About the garden
The Blair Charitable Trust
The first impression of the landscape around Blair Castle is one of the sweeping lawns and magnificent trees. Next a geometric layout reveals itself, but visitors have to explore further to discover the nine-acre walled Hercules Garden. Created between 1747 and 1760 by the second Duke of Atholl and his gardener John Wilson, then abandoned in the 1960s, it was finally restored in the last decade of the 20th-century. Hercules overlooks the garden and from there, visitors get a fine view of the lines of fruit trees that sweep down to the ponds running through the centre of the garden, which was restored 25 years ago to its original Georgian design.
The terrace along the north wall is divided by yew buttresses and flanked with herbaceous and rose borders. The formal layout is enhanced by statuary, ornamental buildings and an arched Chinese bridge. Plants are chosen to suit the northern climate including herbaceous plants such as Phlox, Echinops, Hosta, Astilbe and Aster, which team together with annuals and bulbs. Fruit trees that bud late and fruit early, shrub and climbing roses and a variety of ornamental trees and shrubs, many having a scent and fine autumn colour, make up the mix.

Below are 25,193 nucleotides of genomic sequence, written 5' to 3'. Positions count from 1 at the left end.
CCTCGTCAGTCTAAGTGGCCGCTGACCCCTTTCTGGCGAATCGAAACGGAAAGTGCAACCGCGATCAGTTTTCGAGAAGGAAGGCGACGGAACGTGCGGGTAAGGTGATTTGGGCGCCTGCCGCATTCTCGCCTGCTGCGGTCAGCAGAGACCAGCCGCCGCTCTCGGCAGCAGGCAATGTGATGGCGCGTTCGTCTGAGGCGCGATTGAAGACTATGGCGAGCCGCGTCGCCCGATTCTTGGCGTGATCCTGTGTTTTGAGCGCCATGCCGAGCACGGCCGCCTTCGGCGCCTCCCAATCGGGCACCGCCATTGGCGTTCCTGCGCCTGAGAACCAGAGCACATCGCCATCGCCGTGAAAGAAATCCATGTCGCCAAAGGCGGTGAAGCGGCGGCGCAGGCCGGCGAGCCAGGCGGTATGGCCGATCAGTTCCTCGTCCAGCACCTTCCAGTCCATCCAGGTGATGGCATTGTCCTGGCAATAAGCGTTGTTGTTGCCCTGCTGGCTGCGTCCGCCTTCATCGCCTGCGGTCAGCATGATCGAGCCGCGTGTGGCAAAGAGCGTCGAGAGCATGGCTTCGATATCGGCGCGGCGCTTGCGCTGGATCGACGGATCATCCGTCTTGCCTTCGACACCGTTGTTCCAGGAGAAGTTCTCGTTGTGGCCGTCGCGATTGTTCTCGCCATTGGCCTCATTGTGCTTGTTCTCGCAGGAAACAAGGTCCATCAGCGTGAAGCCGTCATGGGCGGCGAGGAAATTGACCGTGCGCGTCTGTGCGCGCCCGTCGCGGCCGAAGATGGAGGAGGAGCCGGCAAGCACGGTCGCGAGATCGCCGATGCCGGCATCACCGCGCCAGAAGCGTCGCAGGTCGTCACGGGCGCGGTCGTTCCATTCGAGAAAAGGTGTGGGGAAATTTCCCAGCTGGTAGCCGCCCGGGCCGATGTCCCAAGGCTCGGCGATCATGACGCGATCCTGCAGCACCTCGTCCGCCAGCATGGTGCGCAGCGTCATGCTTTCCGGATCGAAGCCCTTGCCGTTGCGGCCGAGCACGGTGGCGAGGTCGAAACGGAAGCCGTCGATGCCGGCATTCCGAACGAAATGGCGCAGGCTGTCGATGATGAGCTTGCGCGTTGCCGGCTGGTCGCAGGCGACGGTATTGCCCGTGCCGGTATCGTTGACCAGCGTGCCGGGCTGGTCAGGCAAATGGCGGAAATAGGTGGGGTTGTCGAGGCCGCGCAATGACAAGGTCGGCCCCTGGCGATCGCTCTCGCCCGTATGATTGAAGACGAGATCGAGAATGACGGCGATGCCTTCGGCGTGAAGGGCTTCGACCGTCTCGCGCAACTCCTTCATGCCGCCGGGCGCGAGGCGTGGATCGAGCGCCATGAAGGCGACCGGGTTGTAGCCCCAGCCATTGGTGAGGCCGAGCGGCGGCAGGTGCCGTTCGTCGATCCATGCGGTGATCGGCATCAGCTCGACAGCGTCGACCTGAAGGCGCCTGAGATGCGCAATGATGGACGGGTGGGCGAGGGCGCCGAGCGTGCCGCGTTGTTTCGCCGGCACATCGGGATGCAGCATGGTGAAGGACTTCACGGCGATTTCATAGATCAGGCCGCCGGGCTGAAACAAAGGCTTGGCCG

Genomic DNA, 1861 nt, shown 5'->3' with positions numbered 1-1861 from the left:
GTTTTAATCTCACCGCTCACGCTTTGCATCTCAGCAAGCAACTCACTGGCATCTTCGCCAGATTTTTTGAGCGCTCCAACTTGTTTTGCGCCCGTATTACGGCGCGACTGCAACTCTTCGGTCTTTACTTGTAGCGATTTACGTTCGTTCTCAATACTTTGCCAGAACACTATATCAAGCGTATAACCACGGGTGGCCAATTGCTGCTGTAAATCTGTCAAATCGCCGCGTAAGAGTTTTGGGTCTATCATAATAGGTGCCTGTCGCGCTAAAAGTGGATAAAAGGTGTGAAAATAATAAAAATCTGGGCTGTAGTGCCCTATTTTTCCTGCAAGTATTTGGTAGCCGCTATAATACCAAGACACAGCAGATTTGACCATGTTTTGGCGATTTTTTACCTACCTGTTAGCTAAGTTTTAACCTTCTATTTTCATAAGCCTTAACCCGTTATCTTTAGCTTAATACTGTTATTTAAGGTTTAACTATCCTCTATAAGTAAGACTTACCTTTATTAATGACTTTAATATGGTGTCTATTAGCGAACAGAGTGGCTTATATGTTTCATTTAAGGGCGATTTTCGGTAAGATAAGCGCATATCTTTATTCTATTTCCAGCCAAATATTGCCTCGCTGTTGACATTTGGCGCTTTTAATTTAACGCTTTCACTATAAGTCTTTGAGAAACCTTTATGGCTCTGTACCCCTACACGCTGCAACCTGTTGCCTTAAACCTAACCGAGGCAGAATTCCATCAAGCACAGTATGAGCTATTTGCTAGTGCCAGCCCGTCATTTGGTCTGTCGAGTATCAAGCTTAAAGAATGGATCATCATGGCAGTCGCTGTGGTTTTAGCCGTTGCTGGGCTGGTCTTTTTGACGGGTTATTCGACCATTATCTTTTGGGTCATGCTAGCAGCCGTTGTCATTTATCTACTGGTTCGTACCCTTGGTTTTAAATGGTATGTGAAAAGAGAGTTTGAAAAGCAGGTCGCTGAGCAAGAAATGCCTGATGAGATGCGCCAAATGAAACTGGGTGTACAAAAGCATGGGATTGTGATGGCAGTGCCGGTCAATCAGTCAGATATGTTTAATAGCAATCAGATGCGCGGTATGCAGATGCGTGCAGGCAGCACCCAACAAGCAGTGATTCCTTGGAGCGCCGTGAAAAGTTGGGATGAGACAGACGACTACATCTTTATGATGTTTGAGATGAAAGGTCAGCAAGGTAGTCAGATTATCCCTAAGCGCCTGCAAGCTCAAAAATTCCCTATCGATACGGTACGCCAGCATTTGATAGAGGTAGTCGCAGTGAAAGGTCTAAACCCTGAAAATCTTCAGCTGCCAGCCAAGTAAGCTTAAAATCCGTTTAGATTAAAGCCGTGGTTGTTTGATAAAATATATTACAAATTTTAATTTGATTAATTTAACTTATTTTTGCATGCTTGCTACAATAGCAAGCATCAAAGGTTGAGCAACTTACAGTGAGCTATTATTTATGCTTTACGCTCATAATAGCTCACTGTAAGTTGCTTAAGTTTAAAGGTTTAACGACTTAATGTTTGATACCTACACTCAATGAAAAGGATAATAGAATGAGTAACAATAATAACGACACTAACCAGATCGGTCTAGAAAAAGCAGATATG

From the walled garden, a walk leads to the ruins of St Bride's Kirk, dating back to the 12th-century, and Diana's Grove mainly planted in the late 19th-century with many exotic conifers; today they are some of the tallest and finest specimen trees in the country. From here, the path from the statue of Diana leads visitors back to the castle.